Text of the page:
Choosing companies to invest in can be hard work. Finding out that they have bad business practices can make things even harder. If you’re like me, you want to invest money in companies who are mindful of the environment and their employees, and have a moral compass that does not just point toward making more money. Fortunately, thanks to good reporting and the internet, we know more about companies than ever before.
Sometimes it can be hard to believe, but there really are companies out there who are trying to make a difference and who want to show you that they are not soulless suits looting the environment and taking advantage of poor laborers. So how can you invest both smartly for your future and in a way that doesn’t make you feel morally bankrupt? You just have to find those companies.
For starters, decide what is important to you. Do you have religious beliefs that you want companies to align with? Is being environmentally conscious your biggest passion? Are there political stances you want to avoid? Doing some research following your biggest criteria will rule out some companies and highlight good options for you.
How do you do this research? I mean, many companies are not totally up front about political or religious beliefs. Or they may not go into their policies regarding their supply chains or where they get materials from. Read the company’s mission statement – that may provide some good starting points for you. Check the donor lists for political candidates you like (or don’t). If you see the company’s name, then you know where they stand.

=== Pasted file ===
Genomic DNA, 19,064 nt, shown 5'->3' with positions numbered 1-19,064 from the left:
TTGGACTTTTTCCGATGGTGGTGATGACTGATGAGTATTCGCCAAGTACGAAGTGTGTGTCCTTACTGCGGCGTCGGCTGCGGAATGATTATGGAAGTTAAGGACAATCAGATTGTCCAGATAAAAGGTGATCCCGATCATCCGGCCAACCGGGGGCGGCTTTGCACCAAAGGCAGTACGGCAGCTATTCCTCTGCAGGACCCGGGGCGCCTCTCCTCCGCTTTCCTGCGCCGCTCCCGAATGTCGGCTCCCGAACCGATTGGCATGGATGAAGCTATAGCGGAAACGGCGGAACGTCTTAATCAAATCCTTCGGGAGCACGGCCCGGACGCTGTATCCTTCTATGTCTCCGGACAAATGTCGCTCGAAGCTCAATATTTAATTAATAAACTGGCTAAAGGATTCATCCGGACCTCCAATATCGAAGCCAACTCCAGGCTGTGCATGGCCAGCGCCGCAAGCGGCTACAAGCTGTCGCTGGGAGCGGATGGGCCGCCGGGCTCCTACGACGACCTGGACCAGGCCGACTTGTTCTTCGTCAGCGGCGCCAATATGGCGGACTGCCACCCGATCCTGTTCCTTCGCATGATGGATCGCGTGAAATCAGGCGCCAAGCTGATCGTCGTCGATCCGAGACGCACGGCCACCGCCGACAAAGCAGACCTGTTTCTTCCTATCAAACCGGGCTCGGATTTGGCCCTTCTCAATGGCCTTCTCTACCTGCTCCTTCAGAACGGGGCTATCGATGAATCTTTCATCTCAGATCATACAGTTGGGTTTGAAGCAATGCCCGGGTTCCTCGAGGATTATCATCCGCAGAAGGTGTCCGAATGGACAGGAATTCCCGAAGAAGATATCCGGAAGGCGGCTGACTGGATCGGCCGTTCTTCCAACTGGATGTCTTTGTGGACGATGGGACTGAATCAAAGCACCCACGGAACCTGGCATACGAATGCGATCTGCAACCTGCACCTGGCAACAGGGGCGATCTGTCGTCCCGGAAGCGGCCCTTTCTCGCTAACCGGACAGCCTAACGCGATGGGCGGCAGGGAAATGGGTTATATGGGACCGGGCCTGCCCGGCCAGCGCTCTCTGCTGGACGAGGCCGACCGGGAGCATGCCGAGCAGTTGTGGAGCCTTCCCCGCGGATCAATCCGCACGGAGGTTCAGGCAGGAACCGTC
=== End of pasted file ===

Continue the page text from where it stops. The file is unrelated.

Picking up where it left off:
Also, check other sources online. There may be news archives that will let you know if the company has been involved in any scandals in the past. You may not have noticed the reports at the time, or they may no longer be relevant, but you’ll feel better after looking around. If the company lists names on their website of their board members or the heads of the company, do some checking on them, too. You might be surprised at what you find!
An ethical investment usually avoids companies that negatively affect the environment, tests products or harms animals in the creation of their products, has practices that encourages discrimination or accepts unethical working conditions. You’d be surprised at how many companies get ruled out for one or more of these reasons.
You can check any potential investment company’s portfolio and do actual market research to decide if investing in them is right for you. There are also firms that specialize in ethical investments, so you can tell them what is important for you and they can help build and manage a portfolio for you. This is especially good if you are more comfortable with funds, because you don’t know the individual companies making up each fund and could have a potential conflict.
Whatever you decide, know that corporate sustainability will help everyone in the long term, so it is worth the work you put into choosing your investments!